Organization of space

Winter Garden: Plant Selection and Care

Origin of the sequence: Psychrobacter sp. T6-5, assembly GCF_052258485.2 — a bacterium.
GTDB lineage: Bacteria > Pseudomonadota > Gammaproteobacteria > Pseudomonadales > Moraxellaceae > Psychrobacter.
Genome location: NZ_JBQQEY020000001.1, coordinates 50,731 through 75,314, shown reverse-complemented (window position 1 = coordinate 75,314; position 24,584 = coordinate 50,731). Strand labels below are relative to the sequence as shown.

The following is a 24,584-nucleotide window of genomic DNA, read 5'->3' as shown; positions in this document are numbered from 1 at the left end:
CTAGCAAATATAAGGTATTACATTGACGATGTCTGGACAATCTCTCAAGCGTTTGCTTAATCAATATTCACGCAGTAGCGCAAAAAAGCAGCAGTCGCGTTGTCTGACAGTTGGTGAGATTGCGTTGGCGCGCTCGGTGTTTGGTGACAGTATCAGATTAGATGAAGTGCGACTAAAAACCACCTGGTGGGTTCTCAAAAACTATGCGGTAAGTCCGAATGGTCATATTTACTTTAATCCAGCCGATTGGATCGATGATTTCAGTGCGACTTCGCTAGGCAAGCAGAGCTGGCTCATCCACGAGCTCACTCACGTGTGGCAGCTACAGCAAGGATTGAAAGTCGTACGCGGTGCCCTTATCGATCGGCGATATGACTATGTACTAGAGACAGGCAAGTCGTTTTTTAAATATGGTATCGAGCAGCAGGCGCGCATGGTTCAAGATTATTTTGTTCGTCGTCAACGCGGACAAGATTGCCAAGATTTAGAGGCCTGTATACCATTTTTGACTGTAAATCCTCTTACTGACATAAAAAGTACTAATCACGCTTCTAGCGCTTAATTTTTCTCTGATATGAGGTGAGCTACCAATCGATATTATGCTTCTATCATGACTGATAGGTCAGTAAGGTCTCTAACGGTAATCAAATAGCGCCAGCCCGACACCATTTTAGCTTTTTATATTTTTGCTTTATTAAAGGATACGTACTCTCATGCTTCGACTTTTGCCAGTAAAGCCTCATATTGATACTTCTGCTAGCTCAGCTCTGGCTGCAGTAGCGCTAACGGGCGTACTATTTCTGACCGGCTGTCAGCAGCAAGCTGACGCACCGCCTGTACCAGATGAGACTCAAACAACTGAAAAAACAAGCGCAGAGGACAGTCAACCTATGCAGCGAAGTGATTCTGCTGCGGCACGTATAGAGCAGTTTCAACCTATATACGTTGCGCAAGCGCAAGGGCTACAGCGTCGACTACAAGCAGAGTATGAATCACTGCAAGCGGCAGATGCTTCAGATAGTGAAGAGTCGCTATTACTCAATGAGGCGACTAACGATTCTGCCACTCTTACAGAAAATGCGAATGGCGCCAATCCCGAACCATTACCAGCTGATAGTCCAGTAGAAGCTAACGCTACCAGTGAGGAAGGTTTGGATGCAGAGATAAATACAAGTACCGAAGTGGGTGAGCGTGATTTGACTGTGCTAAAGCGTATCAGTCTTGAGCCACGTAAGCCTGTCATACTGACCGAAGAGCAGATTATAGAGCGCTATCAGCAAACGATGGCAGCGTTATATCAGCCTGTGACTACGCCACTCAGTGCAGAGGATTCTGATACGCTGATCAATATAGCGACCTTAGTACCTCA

A person is fickle - in summer we want winter, butin winter summer. In this article, we will teach you to indulge your desires and care for the winter garden The winter garden gained popularity in the 19th century, where lush noble estates are conducive to creating an exotic tropical island. However, even in our time, it is possible to create a winter garden not only in a country house, but also in an apartment - modern climatic technology helps a lot in this. Of course, such splendor as in a specially designed extension to the cottage can hardly be achieved in an apartment, but the opportunity to please yourself with an elegant phytocomposition always remains. Location First of all, you need to decide on the location. An ideal option for an apartment would be a bay window or an attic facing southeast or southwest. This arrangement will allow you to combine the maximum number of plants with different needs for light and provide good lighting in winter. If the garden is planned to be made year-round, it is worthwhile to provide devices for protection from excess sunlight and the greenhouse effect - heat-reflecting films on glass, curtains or blinds. Plant selection:air humidity Ornamental-leaved plants, that is, plants valued for the shape and aesthetics of the leaves, are traditionally chosen for the winter garden. The choice of plants should be determined not only by the aesthetics of the latter, but also by their climatic preferences. Thus, the optimum air humidity for most plants is 60-80 percent. In relation to air humidity, plants are divided into xerophytes, content with a dry climate (30-50%), mesophytes, preferring medium humidity (50-70%) and hygrophytes, which can live only in conditions of high humidity (70-100%). Achieving this humidity in winter with the central heating operating is possible only with the use of air humidifiers. If you are not ready to maintain the high humidity in the apartment, which is necessary for the life of tropical inhabitants, you should pay attention to less moisture-loving plants, for example, ficuses, spathiphyllum, jasmine, scindapsus, succulents. If you live in a humid climate or are ready to purchase a humidifier, you should pay attention to dracaena, ferns, fittonias, arrowroots that can bring an exotic touch to your garden. Plant selection:illumination If, in accordance with its name, the winter garden is planned to be organized only for the winter season, the southern side would be an ideal option. For a year-round garden, the east or southeast side is more suitable. Light-loving plants include banana, palm, citrus, murraya. However, it is not always possible to place the winter garden in the ideal corner - shade-loving plants such as monstera, chlorophytums, agave, ferns are suitable for the north side. For convenience, we have prepared such a table. Plants most often used in the creation of winter gardens are highlighted in bold. The boundaries between plant classes are oftenare vague, so do not take this table as an immutable guide to the layout. Combination of elements As a rule, a winter garden is created within the framework of a single concept, be it antique, gothic or modern. An indispensable attribute of the winter garden is its functional component - the winter garden implies the presence of a recreation area, allowing you to relax amidst a riot of greenery. For a large garden, a breakdown into recreational and decorative areas is recommended. The decorative area contains plant compositions and interior items (vases, fountains), while the recreational area includes benches, armchairs or tables. Plants, like furniture, should match the style of the interior and furniture. For example, plants such as golden-black philodendron, indoor bananas, caladium bicolor, and in the Gothic style - asparagus, hibiscus, cypress are suitable for creating a garden in the Renaissance style. Furniture should be chosen from natural materials,slightly rotting - bamboo, thermowood, stone. It is appropriate to lay out the floor, because most of the plants will be located in large decorative pots or pots that can scratch the floor. In addition, porcelain stoneware and stone are insensitive to the high humidity of the air, which inevitably accompanies the accumulation of plants. Do not forget about the layering of plants - there is hardly a lot of space in the apartment for a "voluminous" winter garden, so its forced "flattening" along one of the walls will have to be compensated for by competently arranging the plants in height.

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